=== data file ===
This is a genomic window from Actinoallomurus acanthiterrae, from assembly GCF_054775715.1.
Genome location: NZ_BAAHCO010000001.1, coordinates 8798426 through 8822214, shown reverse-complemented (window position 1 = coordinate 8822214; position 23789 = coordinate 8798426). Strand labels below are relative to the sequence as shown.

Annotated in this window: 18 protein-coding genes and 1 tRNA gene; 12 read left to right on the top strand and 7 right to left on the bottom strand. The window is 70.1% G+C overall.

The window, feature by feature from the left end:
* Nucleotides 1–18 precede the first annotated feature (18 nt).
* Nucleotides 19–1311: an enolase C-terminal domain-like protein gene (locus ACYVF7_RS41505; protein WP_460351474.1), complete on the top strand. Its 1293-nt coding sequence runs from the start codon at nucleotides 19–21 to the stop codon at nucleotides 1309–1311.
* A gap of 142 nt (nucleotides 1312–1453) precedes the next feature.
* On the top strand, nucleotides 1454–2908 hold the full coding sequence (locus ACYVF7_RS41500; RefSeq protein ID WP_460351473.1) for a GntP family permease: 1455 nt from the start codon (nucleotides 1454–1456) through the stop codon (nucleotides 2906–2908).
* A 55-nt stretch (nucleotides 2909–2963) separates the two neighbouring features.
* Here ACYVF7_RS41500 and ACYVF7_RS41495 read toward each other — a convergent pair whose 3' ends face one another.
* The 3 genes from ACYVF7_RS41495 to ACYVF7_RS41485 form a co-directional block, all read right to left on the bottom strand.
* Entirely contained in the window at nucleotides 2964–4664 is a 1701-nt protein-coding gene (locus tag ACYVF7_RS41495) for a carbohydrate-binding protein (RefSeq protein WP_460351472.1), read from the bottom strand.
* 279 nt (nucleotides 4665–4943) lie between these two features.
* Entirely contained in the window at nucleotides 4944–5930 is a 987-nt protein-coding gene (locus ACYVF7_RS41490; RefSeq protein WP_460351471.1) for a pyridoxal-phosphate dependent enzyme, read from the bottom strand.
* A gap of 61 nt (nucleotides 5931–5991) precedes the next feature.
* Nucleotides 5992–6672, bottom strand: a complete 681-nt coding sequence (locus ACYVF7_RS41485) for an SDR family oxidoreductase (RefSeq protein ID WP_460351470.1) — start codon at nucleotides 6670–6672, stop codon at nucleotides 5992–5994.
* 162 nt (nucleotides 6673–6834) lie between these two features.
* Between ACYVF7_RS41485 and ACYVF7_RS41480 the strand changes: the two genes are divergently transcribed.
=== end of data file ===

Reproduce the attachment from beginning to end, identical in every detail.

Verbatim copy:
This is a genomic window from Actinoallomurus acanthiterrae, from assembly GCF_054775715.1.
Genome location: NZ_BAAHCO010000001.1, coordinates 8798426 through 8822214, shown reverse-complemented (window position 1 = coordinate 8822214; position 23789 = coordinate 8798426). Strand labels below are relative to the sequence as shown.

Annotated in this window: 18 protein-coding genes and 1 tRNA gene; 12 read left to right on the top strand and 7 right to left on the bottom strand. The window is 70.1% G+C overall.

The window, feature by feature from the left end:
* Nucleotides 1–18 precede the first annotated feature (18 nt).
* Nucleotides 19–1311: an enolase C-terminal domain-like protein gene (locus ACYVF7_RS41505; protein WP_460351474.1), complete on the top strand. Its 1293-nt coding sequence runs from the start codon at nucleotides 19–21 to the stop codon at nucleotides 1309–1311.
* A gap of 142 nt (nucleotides 1312–1453) precedes the next feature.
* On the top strand, nucleotides 1454–2908 hold the full coding sequence (locus ACYVF7_RS41500; RefSeq protein ID WP_460351473.1) for a GntP family permease: 1455 nt from the start codon (nucleotides 1454–1456) through the stop codon (nucleotides 2906–2908).
* A 55-nt stretch (nucleotides 2909–2963) separates the two neighbouring features.
* Here ACYVF7_RS41500 and ACYVF7_RS41495 read toward each other — a convergent pair whose 3' ends face one another.
* The 3 genes from ACYVF7_RS41495 to ACYVF7_RS41485 form a co-directional block, all read right to left on the bottom strand.
* Entirely contained in the window at nucleotides 2964–4664 is a 1701-nt protein-coding gene (locus tag ACYVF7_RS41495) for a carbohydrate-binding protein (RefSeq protein WP_460351472.1), read from the bottom strand.
* 279 nt (nucleotides 4665–4943) lie between these two features.
* Entirely contained in the window at nucleotides 4944–5930 is a 987-nt protein-coding gene (locus ACYVF7_RS41490; RefSeq protein WP_460351471.1) for a pyridoxal-phosphate dependent enzyme, read from the bottom strand.
* A gap of 61 nt (nucleotides 5931–5991) precedes the next feature.
* Nucleotides 5992–6672, bottom strand: a complete 681-nt coding sequence (locus ACYVF7_RS41485) for an SDR family oxidoreductase (RefSeq protein ID WP_460351470.1) — start codon at nucleotides 6670–6672, stop codon at nucleotides 5992–5994.
* 162 nt (nucleotides 6673–6834) lie between these two features.
* Between ACYVF7_RS41485 and ACYVF7_RS41480 the strand changes: the two genes are divergently transcribed.